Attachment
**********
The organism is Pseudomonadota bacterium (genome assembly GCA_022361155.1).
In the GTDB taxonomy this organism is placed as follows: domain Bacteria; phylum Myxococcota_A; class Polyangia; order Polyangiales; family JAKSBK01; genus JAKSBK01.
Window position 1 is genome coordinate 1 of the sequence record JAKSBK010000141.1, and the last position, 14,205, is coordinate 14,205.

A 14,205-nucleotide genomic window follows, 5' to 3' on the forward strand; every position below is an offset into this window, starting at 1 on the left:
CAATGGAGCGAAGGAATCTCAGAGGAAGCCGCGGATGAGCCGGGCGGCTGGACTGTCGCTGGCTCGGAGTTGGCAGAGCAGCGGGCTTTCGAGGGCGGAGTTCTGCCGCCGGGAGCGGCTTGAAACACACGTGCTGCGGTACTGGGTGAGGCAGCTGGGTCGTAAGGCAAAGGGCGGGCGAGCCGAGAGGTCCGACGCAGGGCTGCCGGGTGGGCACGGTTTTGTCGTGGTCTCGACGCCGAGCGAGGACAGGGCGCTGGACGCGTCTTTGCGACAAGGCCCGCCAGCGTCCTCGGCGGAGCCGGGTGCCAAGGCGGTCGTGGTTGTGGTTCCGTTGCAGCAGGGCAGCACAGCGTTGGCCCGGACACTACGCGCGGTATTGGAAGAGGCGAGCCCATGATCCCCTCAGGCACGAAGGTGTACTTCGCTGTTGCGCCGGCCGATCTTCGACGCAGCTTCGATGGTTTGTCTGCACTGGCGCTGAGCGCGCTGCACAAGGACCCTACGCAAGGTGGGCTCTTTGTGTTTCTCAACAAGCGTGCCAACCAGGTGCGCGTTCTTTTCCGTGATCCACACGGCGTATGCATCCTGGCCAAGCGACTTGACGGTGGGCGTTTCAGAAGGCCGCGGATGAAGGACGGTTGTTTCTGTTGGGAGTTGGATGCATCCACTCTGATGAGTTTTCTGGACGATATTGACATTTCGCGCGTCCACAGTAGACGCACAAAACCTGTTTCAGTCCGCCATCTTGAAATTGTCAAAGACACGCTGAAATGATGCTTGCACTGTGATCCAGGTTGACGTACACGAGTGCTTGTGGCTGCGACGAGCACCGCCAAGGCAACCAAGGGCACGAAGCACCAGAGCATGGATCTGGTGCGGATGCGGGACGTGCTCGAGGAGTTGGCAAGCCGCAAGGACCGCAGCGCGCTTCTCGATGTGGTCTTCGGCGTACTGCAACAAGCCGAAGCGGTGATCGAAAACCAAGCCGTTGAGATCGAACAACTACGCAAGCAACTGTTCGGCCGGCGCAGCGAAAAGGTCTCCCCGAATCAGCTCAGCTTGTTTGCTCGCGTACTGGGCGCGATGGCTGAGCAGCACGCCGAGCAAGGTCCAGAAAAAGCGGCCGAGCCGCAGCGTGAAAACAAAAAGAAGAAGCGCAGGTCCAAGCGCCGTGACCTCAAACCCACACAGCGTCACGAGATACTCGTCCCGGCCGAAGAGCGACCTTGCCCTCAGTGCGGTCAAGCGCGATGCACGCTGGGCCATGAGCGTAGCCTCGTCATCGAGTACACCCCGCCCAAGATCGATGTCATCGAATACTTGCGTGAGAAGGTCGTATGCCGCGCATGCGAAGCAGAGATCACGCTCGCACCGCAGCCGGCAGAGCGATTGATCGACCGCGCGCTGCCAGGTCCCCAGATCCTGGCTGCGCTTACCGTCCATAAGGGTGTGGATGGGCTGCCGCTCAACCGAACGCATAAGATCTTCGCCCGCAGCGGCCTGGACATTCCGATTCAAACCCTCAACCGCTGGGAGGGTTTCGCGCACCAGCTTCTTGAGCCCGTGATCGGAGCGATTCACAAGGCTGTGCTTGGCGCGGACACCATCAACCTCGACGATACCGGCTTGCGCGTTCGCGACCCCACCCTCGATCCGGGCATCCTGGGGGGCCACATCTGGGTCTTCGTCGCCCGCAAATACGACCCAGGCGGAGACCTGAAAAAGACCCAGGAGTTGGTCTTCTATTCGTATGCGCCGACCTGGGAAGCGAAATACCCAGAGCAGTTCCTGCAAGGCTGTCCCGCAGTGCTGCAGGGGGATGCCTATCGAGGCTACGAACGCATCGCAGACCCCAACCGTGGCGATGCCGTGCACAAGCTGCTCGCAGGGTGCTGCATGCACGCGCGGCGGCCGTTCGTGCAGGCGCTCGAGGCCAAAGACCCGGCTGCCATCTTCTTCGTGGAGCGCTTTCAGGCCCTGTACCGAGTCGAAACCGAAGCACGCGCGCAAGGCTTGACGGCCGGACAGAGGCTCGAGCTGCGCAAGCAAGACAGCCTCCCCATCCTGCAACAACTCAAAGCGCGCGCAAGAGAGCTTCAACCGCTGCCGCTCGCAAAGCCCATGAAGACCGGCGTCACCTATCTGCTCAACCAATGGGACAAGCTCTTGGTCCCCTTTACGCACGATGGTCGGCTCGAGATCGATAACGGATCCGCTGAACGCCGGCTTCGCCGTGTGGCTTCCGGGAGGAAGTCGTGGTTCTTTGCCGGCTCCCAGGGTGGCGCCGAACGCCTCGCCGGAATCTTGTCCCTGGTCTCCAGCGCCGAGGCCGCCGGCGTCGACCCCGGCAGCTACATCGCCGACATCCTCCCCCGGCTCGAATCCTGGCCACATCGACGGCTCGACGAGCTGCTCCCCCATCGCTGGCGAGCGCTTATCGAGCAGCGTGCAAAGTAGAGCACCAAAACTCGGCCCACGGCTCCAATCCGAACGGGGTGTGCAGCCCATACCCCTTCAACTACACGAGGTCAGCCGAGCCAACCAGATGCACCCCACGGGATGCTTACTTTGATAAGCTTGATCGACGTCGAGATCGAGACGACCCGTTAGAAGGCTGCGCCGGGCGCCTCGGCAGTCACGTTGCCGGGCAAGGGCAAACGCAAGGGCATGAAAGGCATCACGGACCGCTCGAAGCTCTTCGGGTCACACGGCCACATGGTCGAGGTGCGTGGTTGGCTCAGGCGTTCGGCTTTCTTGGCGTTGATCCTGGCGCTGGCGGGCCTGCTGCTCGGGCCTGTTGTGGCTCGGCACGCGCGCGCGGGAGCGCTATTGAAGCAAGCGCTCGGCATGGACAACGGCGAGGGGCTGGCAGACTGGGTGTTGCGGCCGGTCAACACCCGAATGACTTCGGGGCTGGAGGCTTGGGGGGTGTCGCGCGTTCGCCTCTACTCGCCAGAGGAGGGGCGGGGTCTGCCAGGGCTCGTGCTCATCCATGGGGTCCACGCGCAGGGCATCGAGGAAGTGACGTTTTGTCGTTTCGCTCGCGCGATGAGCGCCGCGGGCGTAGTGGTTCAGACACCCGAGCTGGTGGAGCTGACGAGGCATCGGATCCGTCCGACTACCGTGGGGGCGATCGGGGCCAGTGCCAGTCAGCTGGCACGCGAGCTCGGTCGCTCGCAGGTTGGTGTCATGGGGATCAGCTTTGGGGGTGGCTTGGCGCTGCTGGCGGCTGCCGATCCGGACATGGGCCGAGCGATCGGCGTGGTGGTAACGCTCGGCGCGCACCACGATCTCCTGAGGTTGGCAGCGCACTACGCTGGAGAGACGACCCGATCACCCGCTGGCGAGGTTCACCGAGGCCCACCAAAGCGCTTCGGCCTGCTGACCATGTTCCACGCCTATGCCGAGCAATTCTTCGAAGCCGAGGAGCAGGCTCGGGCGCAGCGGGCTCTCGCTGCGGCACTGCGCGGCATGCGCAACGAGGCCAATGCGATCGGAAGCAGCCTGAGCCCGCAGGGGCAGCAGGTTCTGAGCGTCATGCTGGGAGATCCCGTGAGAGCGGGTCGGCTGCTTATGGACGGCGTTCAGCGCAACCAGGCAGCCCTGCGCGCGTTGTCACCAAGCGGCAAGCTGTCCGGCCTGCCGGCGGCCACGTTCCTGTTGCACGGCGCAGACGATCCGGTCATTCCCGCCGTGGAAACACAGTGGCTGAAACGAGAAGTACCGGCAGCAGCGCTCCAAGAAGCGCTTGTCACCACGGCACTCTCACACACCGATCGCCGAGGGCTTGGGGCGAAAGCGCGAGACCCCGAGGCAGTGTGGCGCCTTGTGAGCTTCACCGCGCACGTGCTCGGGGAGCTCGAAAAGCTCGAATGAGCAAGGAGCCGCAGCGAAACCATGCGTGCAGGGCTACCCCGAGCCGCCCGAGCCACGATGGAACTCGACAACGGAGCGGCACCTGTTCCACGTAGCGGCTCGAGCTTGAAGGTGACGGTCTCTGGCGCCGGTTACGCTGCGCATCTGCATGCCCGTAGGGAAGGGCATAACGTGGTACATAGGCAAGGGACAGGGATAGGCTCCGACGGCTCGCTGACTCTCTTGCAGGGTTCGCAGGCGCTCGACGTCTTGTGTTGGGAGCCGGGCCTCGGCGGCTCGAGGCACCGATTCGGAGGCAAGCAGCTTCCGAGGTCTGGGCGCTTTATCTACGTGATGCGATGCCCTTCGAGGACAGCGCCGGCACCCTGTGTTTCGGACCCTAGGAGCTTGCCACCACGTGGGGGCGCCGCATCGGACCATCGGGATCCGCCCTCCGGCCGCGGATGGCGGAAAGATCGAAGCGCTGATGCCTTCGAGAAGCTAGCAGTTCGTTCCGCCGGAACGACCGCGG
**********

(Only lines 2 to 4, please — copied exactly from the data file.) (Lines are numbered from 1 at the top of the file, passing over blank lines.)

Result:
In the GTDB taxonomy this organism is placed as follows: domain Bacteria; phylum Myxococcota_A; class Polyangia; order Polyangiales; family JAKSBK01; genus JAKSBK01.
Window position 1 is genome coordinate 1 of the sequence record JAKSBK010000141.1, and the last position, 14,205, is coordinate 14,205.

A 14,205-nucleotide genomic window follows, 5' to 3' on the forward strand; every position below is an offset into this window, starting at 1 on the left: